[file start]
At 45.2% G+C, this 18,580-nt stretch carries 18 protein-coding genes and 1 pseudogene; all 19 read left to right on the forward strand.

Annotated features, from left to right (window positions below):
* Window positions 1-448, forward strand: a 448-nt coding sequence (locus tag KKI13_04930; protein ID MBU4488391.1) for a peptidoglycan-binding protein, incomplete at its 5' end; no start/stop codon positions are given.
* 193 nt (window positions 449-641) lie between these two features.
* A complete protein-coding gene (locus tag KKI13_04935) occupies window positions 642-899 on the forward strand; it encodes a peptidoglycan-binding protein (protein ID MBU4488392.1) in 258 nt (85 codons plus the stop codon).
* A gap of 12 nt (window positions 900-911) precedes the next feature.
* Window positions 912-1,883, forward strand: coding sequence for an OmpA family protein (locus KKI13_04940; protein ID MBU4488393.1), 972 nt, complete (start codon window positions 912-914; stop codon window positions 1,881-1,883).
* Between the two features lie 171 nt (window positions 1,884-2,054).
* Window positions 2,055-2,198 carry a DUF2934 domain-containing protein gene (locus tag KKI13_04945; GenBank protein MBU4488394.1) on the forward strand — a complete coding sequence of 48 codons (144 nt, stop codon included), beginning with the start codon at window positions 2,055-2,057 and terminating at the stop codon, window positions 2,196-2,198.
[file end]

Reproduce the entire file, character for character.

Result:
At 45.2% G+C, this 18,580-nt stretch carries 18 protein-coding genes and 1 pseudogene; all 19 read left to right on the forward strand.

Annotated features, from left to right (window positions below):
* Window positions 1-448, forward strand: a 448-nt coding sequence (locus tag KKI13_04930; protein ID MBU4488391.1) for a peptidoglycan-binding protein, incomplete at its 5' end; no start/stop codon positions are given.
* 193 nt (window positions 449-641) lie between these two features.
* A complete protein-coding gene (locus tag KKI13_04935) occupies window positions 642-899 on the forward strand; it encodes a peptidoglycan-binding protein (protein ID MBU4488392.1) in 258 nt (85 codons plus the stop codon).
* A gap of 12 nt (window positions 900-911) precedes the next feature.
* Window positions 912-1,883, forward strand: coding sequence for an OmpA family protein (locus KKI13_04940; protein ID MBU4488393.1), 972 nt, complete (start codon window positions 912-914; stop codon window positions 1,881-1,883).
* Between the two features lie 171 nt (window positions 1,884-2,054).
* Window positions 2,055-2,198 carry a DUF2934 domain-containing protein gene (locus tag KKI13_04945; GenBank protein MBU4488394.1) on the forward strand — a complete coding sequence of 48 codons (144 nt, stop codon included), beginning with the start codon at window positions 2,055-2,057 and terminating at the stop codon, window positions 2,196-2,198.